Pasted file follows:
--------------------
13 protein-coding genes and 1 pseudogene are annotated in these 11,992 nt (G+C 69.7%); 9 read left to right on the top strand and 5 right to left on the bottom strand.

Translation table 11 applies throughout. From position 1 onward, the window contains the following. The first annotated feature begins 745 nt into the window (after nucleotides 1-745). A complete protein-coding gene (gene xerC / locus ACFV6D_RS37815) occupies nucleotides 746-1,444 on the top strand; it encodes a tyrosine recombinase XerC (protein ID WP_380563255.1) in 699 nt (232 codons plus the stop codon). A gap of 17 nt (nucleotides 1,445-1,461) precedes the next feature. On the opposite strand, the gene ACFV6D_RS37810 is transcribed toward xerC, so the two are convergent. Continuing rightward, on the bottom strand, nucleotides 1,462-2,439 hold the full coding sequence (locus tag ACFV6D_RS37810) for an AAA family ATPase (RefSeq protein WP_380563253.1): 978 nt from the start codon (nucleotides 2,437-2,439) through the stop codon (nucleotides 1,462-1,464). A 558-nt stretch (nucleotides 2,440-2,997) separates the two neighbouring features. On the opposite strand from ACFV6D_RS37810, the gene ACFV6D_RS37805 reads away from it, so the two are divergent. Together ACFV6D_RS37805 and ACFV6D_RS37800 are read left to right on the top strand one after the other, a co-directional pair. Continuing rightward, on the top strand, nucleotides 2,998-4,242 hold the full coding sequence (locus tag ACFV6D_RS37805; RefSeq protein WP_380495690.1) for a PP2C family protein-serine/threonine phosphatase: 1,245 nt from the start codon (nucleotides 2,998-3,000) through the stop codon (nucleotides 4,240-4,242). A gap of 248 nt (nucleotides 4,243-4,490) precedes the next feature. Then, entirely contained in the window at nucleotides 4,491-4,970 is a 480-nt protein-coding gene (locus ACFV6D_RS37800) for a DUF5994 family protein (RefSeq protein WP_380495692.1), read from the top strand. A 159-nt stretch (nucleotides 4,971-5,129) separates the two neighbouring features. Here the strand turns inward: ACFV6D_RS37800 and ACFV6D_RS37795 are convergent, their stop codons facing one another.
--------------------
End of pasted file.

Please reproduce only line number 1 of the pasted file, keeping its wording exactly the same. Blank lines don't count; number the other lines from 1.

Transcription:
13 protein-coding genes and 1 pseudogene are annotated in these 11,992 nt (G+C 69.7%); 9 read left to right on the top strand and 5 right to left on the bottom strand.